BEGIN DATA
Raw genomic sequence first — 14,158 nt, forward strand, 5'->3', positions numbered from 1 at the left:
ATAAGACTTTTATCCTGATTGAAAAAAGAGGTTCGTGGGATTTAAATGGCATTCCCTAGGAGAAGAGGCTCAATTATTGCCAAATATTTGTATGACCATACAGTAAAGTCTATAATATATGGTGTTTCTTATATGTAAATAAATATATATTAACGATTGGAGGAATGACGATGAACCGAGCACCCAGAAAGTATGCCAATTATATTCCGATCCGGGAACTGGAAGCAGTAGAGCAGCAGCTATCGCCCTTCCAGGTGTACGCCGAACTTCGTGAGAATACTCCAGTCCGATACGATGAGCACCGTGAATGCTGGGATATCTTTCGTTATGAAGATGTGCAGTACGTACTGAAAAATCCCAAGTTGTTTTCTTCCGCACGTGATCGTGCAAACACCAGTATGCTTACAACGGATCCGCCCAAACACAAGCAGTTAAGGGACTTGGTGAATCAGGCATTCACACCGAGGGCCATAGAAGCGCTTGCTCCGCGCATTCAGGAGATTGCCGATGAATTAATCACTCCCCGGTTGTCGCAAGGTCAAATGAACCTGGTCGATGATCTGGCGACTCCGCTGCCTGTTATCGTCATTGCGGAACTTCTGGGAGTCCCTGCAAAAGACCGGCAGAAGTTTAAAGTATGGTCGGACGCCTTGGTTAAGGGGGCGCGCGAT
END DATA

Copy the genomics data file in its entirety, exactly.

Raw genomic sequence first — 14,158 nt, forward strand, 5'->3', positions numbered from 1 at the left:
ATAAGACTTTTATCCTGATTGAAAAAAGAGGTTCGTGGGATTTAAATGGCATTCCCTAGGAGAAGAGGCTCAATTATTGCCAAATATTTGTATGACCATACAGTAAAGTCTATAATATATGGTGTTTCTTATATGTAAATAAATATATATTAACGATTGGAGGAATGACGATGAACCGAGCACCCAGAAAGTATGCCAATTATATTCCGATCCGGGAACTGGAAGCAGTAGAGCAGCAGCTATCGCCCTTCCAGGTGTACGCCGAACTTCGTGAGAATACTCCAGTCCGATACGATGAGCACCGTGAATGCTGGGATATCTTTCGTTATGAAGATGTGCAGTACGTACTGAAAAATCCCAAGTTGTTTTCTTCCGCACGTGATCGTGCAAACACCAGTATGCTTACAACGGATCCGCCCAAACACAAGCAGTTAAGGGACTTGGTGAATCAGGCATTCACACCGAGGGCCATAGAAGCGCTTGCTCCGCGCATTCAGGAGATTGCCGATGAATTAATCACTCCCCGGTTGTCGCAAGGTCAAATGAACCTGGTCGATGATCTGGCGACTCCGCTGCCTGTTATCGTCATTGCGGAACTTCTGGGAGTCCCTGCAAAAGACCGGCAGAAGTTTAAAGTATGGTCGGACGCCTTGGTTAAGGGGGCGCGCGAT